Next Friday Bolt will go in for his first round of PRP (platelet rich plasma) injections to his shoulder. He’ll be placed under sedation so they can scope him at the same time– ensuring that the ultrasound did not miss anything and so that the orthopedist can more accurately place the injections. Following this, he’ll be on the strictest rest yet: something I am truly dreading, almost as much as the thought of him under anesthesia and in pain. We will likely return for another injection 4-6 weeks following the first. We will be under the direction of a skilled orthopedist, consulting surgeons, knowledgeable physiotherapists, chiropractors, fitness experts, and more.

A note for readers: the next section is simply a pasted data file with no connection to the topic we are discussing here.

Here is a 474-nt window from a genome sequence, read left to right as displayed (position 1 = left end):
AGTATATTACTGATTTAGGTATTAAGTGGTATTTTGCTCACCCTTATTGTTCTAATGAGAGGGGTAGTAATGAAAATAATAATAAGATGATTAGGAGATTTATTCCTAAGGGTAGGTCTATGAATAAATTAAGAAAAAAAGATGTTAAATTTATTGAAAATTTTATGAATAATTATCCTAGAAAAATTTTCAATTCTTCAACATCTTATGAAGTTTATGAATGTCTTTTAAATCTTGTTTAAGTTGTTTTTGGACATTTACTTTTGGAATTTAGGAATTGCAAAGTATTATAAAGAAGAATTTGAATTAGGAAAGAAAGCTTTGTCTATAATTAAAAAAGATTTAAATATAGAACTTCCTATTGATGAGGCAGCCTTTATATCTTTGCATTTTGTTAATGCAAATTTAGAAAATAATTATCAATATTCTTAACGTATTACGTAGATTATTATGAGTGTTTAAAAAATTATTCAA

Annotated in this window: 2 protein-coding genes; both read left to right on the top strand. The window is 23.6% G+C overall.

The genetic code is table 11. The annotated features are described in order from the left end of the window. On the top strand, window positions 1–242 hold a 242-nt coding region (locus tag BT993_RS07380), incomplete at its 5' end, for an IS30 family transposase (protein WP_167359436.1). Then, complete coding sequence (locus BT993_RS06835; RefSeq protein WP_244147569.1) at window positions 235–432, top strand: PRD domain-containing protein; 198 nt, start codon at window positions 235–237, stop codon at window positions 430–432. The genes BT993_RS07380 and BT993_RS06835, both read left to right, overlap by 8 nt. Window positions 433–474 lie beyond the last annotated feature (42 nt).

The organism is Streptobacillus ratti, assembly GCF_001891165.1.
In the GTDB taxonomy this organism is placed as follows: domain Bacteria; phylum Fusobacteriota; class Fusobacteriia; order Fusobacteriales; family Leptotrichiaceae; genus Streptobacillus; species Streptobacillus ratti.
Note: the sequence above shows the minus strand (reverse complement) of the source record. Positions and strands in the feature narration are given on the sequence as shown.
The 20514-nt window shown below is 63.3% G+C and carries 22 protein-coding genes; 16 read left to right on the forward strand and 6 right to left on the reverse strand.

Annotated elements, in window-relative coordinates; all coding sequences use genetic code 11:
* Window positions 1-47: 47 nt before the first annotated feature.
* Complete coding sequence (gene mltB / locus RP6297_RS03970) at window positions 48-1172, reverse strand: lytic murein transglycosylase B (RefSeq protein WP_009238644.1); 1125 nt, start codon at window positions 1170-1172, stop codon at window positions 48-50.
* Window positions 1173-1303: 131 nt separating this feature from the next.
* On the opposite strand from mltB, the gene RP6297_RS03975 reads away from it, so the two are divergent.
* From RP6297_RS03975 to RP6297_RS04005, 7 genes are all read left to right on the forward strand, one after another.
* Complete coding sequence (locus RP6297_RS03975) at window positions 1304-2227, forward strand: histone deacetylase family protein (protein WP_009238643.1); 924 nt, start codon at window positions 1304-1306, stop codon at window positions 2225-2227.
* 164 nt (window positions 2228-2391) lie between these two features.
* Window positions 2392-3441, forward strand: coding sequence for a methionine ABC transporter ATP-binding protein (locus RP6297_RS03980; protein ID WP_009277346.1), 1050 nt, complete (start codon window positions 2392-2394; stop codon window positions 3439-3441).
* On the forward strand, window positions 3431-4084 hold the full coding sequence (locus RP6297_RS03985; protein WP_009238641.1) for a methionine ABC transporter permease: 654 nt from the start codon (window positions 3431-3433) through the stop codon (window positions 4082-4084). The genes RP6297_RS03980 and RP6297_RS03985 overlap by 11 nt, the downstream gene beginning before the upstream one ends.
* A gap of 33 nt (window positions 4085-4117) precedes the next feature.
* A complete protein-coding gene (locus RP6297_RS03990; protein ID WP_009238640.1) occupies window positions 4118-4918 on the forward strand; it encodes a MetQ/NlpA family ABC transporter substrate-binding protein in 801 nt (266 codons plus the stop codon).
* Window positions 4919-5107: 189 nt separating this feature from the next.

As our surgeon said on our first visit: Bolt has a team worthy of a professional athlete and she’s proud to be among them.
I don’t for a moment take any of this for granted. A bump in the road, yes, but I am confident that we will return from this stronger than ever before. I plan on putting some trust up in the universe, but also in the hands of all these people I am lucky enough to have on my team. We’ll do our best to repay our thanks over next year by being brave, following through, and coming back better than ever.